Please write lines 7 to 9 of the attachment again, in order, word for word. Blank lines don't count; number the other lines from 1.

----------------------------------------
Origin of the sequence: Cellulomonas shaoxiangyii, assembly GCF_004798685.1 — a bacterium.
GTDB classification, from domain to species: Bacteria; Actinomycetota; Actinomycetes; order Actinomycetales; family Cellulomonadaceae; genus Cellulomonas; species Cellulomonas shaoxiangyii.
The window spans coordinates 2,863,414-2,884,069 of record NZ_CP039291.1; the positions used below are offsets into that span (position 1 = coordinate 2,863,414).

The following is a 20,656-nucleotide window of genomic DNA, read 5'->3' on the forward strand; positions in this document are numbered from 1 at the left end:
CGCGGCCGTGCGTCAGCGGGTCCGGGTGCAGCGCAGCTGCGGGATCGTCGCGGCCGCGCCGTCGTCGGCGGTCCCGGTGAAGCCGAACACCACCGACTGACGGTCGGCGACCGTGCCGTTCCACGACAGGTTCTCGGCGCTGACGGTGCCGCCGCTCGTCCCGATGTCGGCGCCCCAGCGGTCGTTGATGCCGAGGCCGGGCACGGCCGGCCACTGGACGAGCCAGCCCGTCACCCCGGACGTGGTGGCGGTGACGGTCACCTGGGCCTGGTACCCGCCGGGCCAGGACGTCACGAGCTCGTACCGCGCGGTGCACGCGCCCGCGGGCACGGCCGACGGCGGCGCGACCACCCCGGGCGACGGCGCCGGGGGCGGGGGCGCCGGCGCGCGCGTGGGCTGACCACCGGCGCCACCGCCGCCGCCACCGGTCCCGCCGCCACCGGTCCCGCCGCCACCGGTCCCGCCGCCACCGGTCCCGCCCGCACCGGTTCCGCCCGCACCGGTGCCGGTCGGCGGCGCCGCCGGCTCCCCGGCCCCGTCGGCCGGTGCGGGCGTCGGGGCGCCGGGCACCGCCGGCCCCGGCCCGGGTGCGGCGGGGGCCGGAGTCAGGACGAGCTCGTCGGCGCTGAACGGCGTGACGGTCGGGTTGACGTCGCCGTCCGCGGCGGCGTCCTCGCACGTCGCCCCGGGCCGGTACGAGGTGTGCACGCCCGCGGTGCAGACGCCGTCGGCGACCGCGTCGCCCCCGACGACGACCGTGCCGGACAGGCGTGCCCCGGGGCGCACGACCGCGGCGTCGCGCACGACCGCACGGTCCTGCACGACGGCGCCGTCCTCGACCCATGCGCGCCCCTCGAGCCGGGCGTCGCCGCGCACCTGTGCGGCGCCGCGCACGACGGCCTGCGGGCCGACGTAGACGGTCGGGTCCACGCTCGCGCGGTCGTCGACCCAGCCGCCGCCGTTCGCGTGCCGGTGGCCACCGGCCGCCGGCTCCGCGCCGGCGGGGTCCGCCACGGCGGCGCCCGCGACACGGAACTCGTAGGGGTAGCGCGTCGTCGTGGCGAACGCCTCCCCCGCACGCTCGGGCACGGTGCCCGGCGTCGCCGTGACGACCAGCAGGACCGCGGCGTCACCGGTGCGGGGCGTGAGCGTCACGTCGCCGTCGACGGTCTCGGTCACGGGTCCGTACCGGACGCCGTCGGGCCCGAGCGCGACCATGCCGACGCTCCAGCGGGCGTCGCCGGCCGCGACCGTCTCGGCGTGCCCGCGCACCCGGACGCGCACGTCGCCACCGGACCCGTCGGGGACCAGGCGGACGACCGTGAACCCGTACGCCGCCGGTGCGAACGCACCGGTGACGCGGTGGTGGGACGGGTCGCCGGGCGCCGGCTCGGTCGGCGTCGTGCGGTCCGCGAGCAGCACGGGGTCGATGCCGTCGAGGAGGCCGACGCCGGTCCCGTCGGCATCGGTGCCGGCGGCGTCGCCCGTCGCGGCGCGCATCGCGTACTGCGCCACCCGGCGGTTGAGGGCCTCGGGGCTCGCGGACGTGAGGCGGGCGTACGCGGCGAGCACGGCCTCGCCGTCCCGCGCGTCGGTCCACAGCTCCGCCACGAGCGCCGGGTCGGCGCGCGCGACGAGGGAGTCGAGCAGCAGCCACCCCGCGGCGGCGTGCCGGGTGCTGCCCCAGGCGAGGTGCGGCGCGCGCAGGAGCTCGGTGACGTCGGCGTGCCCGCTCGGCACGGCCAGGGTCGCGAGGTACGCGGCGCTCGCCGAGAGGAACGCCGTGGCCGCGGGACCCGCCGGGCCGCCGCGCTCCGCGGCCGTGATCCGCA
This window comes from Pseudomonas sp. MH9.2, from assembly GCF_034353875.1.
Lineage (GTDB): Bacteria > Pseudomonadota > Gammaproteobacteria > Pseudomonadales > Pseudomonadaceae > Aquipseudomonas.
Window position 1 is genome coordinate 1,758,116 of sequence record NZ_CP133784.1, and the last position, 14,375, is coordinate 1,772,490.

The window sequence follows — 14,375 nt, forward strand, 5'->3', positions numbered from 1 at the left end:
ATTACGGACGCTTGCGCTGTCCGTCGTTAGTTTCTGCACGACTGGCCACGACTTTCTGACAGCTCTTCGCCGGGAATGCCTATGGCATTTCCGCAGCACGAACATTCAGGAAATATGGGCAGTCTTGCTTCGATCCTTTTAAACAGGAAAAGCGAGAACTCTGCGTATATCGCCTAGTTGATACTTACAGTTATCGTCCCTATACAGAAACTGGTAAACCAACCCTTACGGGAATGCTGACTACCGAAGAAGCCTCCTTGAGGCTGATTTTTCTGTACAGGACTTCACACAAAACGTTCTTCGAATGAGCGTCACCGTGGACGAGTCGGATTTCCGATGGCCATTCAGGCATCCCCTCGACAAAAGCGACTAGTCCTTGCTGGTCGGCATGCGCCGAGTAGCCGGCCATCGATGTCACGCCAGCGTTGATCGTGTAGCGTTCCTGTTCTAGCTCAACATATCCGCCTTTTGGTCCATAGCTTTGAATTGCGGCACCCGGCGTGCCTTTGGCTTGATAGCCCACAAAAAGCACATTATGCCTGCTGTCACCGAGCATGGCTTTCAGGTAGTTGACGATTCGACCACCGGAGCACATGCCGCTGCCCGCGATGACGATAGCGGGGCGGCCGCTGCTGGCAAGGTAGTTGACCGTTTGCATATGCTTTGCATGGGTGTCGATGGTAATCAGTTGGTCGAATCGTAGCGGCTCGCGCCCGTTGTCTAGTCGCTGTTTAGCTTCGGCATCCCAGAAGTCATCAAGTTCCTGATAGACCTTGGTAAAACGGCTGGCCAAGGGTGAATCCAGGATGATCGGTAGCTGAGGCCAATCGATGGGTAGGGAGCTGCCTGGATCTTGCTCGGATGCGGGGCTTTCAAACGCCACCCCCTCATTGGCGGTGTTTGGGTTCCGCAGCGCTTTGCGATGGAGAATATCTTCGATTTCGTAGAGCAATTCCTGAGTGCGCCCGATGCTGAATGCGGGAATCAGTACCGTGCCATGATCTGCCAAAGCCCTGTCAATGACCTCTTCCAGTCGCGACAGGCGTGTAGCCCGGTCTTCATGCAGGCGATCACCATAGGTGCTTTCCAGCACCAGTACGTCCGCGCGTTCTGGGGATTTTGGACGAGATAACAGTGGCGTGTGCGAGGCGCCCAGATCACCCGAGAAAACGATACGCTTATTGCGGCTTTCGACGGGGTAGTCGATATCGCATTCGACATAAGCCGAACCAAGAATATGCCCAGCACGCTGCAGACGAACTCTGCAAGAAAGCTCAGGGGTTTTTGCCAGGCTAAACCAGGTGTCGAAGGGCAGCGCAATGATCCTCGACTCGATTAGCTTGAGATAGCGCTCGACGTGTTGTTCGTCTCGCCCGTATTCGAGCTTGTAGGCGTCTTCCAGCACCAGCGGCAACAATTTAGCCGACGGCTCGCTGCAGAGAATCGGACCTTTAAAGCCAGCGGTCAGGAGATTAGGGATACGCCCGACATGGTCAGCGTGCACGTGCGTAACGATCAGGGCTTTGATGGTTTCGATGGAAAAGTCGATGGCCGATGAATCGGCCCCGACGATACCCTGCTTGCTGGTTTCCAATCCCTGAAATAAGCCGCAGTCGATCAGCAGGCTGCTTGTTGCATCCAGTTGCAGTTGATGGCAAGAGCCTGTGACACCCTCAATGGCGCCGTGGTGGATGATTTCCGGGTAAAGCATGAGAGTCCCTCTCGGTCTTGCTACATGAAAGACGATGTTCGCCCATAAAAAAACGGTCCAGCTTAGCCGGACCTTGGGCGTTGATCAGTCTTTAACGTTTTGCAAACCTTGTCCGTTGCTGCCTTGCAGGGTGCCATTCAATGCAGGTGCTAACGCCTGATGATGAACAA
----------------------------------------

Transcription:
Lineage (GTDB): Bacteria > Pseudomonadota > Gammaproteobacteria > Pseudomonadales > Pseudomonadaceae > Aquipseudomonas.
Window position 1 is genome coordinate 1,758,116 of sequence record NZ_CP133784.1, and the last position, 14,375, is coordinate 1,772,490.

The window sequence follows — 14,375 nt, forward strand, 5'->3', positions numbered from 1 at the left end: